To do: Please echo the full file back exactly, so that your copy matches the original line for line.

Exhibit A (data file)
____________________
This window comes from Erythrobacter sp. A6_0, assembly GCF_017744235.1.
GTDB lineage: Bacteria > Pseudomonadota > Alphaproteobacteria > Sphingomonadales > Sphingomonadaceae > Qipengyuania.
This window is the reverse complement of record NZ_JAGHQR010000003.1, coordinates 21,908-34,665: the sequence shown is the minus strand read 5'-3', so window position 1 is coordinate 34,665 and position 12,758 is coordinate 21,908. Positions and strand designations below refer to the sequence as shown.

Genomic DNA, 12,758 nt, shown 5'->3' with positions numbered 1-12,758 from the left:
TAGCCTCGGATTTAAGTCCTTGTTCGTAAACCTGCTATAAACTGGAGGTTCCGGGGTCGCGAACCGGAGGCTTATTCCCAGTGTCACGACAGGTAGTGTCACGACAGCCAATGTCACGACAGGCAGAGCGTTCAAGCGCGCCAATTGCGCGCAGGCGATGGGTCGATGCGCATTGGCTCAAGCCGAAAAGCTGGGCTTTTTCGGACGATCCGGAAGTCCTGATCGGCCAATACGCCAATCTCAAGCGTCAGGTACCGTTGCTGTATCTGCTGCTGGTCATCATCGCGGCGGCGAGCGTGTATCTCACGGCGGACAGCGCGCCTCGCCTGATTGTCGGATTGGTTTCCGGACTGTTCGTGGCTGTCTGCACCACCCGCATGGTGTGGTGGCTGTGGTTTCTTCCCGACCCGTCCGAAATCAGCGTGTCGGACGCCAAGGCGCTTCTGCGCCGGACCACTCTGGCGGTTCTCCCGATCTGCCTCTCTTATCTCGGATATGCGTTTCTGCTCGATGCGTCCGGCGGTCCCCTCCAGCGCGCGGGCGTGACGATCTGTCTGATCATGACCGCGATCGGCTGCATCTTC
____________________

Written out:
This window comes from Erythrobacter sp. A6_0, assembly GCF_017744235.1.
GTDB lineage: Bacteria > Pseudomonadota > Alphaproteobacteria > Sphingomonadales > Sphingomonadaceae > Qipengyuania.
This window is the reverse complement of record NZ_JAGHQR010000003.1, coordinates 21,908-34,665: the sequence shown is the minus strand read 5'-3', so window position 1 is coordinate 34,665 and position 12,758 is coordinate 21,908. Positions and strand designations below refer to the sequence as shown.

Genomic DNA, 12,758 nt, shown 5'->3' with positions numbered 1-12,758 from the left:
TAGCCTCGGATTTAAGTCCTTGTTCGTAAACCTGCTATAAACTGGAGGTTCCGGGGTCGCGAACCGGAGGCTTATTCCCAGTGTCACGACAGGTAGTGTCACGACAGCCAATGTCACGACAGGCAGAGCGTTCAAGCGCGCCAATTGCGCGCAGGCGATGGGTCGATGCGCATTGGCTCAAGCCGAAAAGCTGGGCTTTTTCGGACGATCCGGAAGTCCTGATCGGCCAATACGCCAATCTCAAGCGTCAGGTACCGTTGCTGTATCTGCTGCTGGTCATCATCGCGGCGGCGAGCGTGTATCTCACGGCGGACAGCGCGCCTCGCCTGATTGTCGGATTGGTTTCCGGACTGTTCGTGGCTGTCTGCACCACCCGCATGGTGTGGTGGCTGTGGTTTCTTCCCGACCCGTCCGAAATCAGCGTGTCGGACGCCAAGGCGCTTCTGCGCCGGACCACTCTGGCGGTTCTCCCGATCTGCCTCTCTTATCTCGGATATGCGTTTCTGCTCGATGCGTCCGGCGGTCCCCTCCAGCGCGCGGGCGTGACGATCTGTCTGATCATGACCGCGATCGGCTGCATCTTC